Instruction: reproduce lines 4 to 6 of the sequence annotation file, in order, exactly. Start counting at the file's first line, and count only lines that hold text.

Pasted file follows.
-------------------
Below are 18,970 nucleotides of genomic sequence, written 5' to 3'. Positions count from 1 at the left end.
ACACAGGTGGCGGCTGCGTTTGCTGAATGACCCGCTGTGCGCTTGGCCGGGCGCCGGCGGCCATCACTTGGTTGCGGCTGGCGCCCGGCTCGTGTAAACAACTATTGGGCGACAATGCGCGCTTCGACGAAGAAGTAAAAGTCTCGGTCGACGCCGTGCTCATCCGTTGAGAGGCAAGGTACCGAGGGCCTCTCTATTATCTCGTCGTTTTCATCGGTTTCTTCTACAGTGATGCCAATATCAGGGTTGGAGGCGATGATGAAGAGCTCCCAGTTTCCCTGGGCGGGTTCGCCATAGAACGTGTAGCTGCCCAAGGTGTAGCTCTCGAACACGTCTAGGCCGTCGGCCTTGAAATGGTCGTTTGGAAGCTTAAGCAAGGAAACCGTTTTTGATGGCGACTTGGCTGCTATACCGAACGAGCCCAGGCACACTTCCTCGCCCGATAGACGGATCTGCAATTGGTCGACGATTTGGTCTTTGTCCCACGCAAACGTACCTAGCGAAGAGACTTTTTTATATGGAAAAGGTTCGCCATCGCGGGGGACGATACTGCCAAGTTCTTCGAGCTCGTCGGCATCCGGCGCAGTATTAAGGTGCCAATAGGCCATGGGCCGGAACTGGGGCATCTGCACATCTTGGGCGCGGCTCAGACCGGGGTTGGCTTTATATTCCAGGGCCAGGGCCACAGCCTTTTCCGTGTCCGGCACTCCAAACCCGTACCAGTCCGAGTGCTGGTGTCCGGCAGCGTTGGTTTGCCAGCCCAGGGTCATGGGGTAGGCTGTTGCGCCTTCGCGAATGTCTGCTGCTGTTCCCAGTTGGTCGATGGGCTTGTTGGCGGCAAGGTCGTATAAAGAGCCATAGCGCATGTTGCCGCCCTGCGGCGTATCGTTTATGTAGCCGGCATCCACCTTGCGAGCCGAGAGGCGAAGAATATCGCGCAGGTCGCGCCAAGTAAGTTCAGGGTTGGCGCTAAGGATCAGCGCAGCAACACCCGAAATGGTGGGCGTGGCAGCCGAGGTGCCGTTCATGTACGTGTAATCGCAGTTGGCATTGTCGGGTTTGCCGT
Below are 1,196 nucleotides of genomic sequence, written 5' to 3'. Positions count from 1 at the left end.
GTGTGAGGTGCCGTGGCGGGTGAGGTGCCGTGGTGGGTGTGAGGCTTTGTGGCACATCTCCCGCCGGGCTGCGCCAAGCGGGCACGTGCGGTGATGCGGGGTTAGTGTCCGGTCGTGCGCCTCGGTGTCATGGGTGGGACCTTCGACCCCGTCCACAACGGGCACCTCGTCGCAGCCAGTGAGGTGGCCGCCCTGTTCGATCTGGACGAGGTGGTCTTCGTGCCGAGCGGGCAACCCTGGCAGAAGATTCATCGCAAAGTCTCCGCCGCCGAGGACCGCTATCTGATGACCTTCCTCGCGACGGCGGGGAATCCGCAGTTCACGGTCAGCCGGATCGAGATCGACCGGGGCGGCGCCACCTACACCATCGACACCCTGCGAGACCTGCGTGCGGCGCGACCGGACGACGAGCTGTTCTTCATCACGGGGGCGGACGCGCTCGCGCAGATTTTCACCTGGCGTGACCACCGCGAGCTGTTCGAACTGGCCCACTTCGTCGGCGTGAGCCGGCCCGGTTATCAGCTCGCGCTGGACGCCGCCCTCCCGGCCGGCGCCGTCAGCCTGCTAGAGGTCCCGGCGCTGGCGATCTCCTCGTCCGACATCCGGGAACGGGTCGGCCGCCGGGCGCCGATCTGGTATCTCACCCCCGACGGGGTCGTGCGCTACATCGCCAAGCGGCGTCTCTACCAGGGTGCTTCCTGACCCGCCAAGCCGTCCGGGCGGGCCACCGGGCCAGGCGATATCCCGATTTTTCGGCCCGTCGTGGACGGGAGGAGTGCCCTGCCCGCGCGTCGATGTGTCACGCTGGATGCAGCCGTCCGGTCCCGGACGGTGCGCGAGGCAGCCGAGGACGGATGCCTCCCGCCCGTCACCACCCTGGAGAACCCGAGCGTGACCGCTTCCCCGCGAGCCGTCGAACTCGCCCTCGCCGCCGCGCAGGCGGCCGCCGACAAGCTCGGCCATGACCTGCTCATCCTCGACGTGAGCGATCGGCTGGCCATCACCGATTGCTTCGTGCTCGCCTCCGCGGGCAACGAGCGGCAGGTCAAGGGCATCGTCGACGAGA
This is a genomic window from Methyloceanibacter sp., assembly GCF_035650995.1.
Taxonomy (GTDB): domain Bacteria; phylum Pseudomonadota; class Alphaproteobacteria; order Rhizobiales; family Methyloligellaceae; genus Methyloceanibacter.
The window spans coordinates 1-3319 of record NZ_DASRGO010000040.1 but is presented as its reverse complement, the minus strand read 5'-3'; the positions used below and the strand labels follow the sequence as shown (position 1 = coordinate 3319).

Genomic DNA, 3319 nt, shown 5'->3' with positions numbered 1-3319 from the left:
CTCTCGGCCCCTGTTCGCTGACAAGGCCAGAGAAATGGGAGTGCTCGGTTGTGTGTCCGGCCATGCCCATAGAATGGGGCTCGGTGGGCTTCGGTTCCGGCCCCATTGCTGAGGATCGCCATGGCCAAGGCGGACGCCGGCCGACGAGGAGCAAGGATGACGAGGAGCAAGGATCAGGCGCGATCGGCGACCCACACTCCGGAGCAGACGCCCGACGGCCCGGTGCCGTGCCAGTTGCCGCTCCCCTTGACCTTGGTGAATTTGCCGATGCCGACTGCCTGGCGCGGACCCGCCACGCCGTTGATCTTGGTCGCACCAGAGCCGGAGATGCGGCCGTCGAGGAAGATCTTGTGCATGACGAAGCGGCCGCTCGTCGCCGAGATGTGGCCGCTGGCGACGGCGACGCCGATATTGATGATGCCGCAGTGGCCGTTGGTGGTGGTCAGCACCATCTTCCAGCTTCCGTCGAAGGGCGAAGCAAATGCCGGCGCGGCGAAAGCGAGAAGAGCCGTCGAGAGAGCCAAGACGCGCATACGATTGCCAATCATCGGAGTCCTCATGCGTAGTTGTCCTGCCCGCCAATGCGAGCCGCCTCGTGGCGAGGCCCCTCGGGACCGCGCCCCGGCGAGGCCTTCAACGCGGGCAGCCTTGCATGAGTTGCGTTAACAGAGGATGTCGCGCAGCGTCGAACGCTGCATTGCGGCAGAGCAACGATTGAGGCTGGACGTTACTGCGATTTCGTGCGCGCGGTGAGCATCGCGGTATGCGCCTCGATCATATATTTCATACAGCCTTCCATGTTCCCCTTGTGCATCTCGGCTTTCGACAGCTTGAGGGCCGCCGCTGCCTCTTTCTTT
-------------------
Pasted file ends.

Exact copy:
GTGTGAGGTGCCGTGGCGGGTGAGGTGCCGTGGTGGGTGTGAGGCTTTGTGGCACATCTCCCGCCGGGCTGCGCCAAGCGGGCACGTGCGGTGATGCGGGGTTAGTGTCCGGTCGTGCGCCTCGGTGTCATGGGTGGGACCTTCGACCCCGTCCACAACGGGCACCTCGTCGCAGCCAGTGAGGTGGCCGCCCTGTTCGATCTGGACGAGGTGGTCTTCGTGCCGAGCGGGCAACCCTGGCAGAAGATTCATCGCAAAGTCTCCGCCGCCGAGGACCGCTATCTGATGACCTTCCTCGCGACGGCGGGGAATCCGCAGTTCACGGTCAGCCGGATCGAGATCGACCGGGGCGGCGCCACCTACACCATCGACACCCTGCGAGACCTGCGTGCGGCGCGACCGGACGACGAGCTGTTCTTCATCACGGGGGCGGACGCGCTCGCGCAGATTTTCACCTGGCGTGACCACCGCGAGCTGTTCGAACTGGCCCACTTCGTCGGCGTGAGCCGGCCCGGTTATCAGCTCGCGCTGGACGCCGCCCTCCCGGCCGGCGCCGTCAGCCTGCTAGAGGTCCCGGCGCTGGCGATCTCCTCGTCCGACATCCGGGAACGGGTCGGCCGCCGGGCGCCGATCTGGTATCTCACCCCCGACGGGGTCGTGCGCTACATCGCCAAGCGGCGTCTCTACCAGGGTGCTTCCTGACCCGCCAAGCCGTCCGGGCGGGCCACCGGGCCAGGCGATATCCCGATTTTTCGGCCCGTCGTGGACGGGAGGAGTGCCCTGCCCGCGCGTCGATGTGTCACGCTGGATGCAGCCGTCCGGTCCCGGACGGTGCGCGAGGCAGCCGAGGACGGATGCCTCCCGCCCGTCACCACCCTGGAGAACCCGAGCGTGACCGCTTCCCCGCGAGCCGTCGAACTCGCCCTCGCCGCCGCGCAGGCGGCCGCCGACAAGCTCGGCCATGACCTGCTCATCCTCGACGTGAGCGATCGGCTGGCCATCACCGATTGCTTCGTGCTCGCCTCCGCGGGCAACGAGCGGCAGGTCAAGGGCATCGTCGACGAGA
This is a genomic window from Methyloceanibacter sp., assembly GCF_035650995.1.
Taxonomy (GTDB): domain Bacteria; phylum Pseudomonadota; class Alphaproteobacteria; order Rhizobiales; family Methyloligellaceae; genus Methyloceanibacter.